Moles and skin cancer screening
Most moles are harmless, but if they start to grow, itch or bleed, or change in any other way, seek medical advice.
Some types of moles can be linked to melanoma, the most dangerous form of skin cancer, so mole awareness if important.
If you have moles, check your skin every few months for any new moles or changes to existing ones.
Image: © Bart's Medical Library / Phototake -- All rights reserved.
If you notice changes in a mole's colour or appearance, you should show the mole to your GP. You should also have moles checked if they bleed, ooze, itch, appear scaly, or become tender or painful. If your GP is in doubt about your mole, he or she will probably refer you to a skin specialist or dermatologist.
What should I look for when examining my moles?
Examine your skin with a mirror if you cannot see the moles directly. Pay close attention to areas of your skin that are often exposed to the sun, such as the hands, arms, chest and head. If your moles do not change over time, you needn’t be concerned.
The following ABCDEs are important signs of moles that could be skin cancer. If a mole displays any of the signs listed below, have it checked immediately by your GP:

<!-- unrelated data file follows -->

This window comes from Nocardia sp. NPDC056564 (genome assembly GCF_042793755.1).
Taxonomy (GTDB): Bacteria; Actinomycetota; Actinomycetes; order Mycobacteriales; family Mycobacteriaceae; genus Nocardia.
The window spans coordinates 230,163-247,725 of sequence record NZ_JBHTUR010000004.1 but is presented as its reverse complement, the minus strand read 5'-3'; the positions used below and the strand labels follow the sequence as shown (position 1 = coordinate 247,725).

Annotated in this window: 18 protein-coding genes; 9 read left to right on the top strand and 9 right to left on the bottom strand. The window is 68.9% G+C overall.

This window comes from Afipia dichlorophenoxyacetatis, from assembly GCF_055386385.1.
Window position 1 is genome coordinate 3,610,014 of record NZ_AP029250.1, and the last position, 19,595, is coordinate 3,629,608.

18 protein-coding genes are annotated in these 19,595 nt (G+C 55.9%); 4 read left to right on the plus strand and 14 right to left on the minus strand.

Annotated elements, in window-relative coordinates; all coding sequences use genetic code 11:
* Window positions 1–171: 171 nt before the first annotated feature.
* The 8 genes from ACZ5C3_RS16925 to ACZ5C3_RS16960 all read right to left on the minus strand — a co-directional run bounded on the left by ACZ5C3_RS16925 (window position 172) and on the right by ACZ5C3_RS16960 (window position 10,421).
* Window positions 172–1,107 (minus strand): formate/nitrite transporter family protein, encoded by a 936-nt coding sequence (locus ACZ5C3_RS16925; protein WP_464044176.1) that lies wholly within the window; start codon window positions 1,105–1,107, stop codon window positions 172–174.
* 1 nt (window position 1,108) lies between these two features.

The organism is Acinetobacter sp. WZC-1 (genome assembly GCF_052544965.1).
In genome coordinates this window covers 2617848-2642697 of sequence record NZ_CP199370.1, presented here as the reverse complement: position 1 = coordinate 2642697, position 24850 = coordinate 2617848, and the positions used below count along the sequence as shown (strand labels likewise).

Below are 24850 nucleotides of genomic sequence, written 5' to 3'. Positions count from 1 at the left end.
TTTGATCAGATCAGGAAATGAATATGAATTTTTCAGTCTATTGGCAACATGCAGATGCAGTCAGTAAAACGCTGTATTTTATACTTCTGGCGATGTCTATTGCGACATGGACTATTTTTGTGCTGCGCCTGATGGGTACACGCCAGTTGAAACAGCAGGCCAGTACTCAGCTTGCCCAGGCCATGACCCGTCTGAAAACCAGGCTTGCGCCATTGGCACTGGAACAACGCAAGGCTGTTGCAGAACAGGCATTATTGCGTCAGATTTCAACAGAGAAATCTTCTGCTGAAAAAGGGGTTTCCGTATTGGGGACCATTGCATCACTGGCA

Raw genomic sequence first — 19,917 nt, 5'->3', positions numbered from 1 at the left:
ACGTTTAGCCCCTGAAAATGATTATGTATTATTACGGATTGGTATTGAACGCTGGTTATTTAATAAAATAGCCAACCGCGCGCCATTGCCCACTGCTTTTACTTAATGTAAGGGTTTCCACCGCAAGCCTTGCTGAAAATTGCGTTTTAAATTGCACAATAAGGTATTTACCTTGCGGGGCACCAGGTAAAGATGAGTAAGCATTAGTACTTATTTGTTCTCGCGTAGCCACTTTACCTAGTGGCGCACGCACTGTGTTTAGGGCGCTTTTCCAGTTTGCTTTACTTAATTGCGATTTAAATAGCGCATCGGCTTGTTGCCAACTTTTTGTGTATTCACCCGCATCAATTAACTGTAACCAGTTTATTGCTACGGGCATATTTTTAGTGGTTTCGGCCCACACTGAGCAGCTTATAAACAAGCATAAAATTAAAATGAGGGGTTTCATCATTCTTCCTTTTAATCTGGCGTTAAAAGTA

- Asymmetry: one half of the mole does not match the other half
- Border: the border or edges of the mole are ragged, blurred or irregular
- Colour: the mole has different colours or it has shades of tan, brown, black, blue, white or red
- Diameter: the diameter of the mole is larger than 6mm
- Elevation: the mole appears elevated (raised from the skin)
You should always be suspicious of a new mole or an existing mole that increases in size. If you do notice a new mole, seek medical advice as soon as possible. If your GP is suspicious of it, you will probably be referred to a dermatologist. Your mole will be closely examined and a skin biopsy may be taken. If it's skin cancer, a biopsy can show how deeply it has penetrated the skin. Your dermatologist needs this information to decide how to treat the mole.
The most common location for melanoma in men is the back; in women, it is the lower leg.
Tips to consider for skin cancer screening
Keep these tips in mind when screening your moles for skin cancer:
- Examine your skin after a bath or shower, while your skin is still wet.
- Use a full-length mirror if you have one. Start at your head and work your way down, looking at all the areas of your body (including the front, back and sides of each area, and under your fingernails and toenails). Also check the ‘hidden’ areas: between your fingers and toes, your groin, the soles of your feet and the backs of your knees. Don't forget to check your scalp and neck thoroughly for moles. Use a hand-held mirror or ask a family member to help you look at these areas.
- Keep track of all the moles on your body and what they look like. Take a photo and date it to help you monitor them. That way, you'll notice if the moles change. If they do change in any way (in colour, shape, size, border, etc.), seek medical advice. Also, if you have any new moles that you think look suspicious, seek medical advice.